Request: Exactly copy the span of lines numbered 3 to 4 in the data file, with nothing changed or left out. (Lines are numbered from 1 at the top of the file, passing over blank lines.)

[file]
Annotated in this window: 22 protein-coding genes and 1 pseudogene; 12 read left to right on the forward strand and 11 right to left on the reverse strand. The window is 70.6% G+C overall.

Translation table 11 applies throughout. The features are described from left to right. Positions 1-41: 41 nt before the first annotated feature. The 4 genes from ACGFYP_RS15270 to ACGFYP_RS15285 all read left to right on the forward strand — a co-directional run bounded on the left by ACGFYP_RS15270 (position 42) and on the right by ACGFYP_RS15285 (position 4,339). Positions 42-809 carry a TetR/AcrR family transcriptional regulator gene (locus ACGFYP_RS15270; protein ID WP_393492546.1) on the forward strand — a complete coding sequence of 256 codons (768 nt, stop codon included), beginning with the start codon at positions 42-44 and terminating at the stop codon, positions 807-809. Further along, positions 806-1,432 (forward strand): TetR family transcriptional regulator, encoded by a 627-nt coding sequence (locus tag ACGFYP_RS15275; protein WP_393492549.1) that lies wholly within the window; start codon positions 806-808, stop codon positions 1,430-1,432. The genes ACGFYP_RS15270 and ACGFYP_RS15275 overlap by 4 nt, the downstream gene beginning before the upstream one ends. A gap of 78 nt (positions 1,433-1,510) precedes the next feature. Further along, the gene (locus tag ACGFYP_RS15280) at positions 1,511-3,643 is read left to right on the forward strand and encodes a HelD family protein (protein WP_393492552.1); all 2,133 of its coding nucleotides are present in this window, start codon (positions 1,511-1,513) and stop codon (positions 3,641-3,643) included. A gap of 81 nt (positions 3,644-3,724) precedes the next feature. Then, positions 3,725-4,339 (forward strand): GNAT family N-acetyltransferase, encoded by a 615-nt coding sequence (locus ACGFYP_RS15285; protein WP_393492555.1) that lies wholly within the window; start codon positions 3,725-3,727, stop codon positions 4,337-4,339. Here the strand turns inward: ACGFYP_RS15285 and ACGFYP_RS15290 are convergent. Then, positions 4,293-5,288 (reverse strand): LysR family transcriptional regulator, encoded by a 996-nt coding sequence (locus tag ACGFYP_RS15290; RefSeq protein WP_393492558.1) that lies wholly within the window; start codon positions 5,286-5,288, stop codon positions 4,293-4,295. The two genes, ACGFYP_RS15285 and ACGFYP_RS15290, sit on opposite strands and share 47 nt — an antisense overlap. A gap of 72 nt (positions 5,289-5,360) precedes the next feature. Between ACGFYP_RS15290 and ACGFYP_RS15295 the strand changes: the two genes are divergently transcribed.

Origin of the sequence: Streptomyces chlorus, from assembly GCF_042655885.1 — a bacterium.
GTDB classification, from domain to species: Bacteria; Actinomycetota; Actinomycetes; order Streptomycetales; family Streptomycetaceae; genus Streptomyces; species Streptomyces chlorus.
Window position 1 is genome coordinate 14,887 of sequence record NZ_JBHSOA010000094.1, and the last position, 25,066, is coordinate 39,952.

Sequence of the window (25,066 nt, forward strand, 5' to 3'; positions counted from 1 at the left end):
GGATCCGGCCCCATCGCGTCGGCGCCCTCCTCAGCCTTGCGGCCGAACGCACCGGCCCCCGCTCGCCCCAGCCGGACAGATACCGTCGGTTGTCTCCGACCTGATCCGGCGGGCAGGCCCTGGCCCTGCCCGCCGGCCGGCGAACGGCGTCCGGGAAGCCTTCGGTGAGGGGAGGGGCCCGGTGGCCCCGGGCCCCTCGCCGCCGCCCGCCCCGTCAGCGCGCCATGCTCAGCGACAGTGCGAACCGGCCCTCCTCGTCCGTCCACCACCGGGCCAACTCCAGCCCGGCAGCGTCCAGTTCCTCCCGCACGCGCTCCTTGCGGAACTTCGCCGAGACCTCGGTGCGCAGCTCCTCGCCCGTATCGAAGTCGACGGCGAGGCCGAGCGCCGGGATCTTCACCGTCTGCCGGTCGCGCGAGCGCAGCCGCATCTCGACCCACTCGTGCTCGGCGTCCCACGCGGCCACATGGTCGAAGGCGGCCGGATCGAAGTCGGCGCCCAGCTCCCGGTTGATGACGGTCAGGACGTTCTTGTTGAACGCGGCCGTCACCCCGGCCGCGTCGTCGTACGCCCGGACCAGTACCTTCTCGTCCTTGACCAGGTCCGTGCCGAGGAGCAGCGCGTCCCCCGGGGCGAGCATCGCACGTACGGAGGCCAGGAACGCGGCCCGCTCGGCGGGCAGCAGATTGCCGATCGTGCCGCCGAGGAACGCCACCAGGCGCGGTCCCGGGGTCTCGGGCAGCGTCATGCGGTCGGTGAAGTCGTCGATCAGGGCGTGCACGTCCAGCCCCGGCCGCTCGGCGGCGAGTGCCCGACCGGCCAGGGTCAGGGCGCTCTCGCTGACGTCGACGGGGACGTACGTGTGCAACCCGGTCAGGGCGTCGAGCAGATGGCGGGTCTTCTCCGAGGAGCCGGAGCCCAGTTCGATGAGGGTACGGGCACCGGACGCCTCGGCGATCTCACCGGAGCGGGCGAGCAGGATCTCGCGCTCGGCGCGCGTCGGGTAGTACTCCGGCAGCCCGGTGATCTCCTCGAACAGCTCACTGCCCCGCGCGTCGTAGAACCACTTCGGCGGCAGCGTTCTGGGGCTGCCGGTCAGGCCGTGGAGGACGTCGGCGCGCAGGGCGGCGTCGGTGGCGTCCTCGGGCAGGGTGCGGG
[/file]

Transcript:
Origin of the sequence: Streptomyces chlorus, from assembly GCF_042655885.1 — a bacterium.
GTDB classification, from domain to species: Bacteria; Actinomycetota; Actinomycetes; order Streptomycetales; family Streptomycetaceae; genus Streptomyces; species Streptomyces chlorus.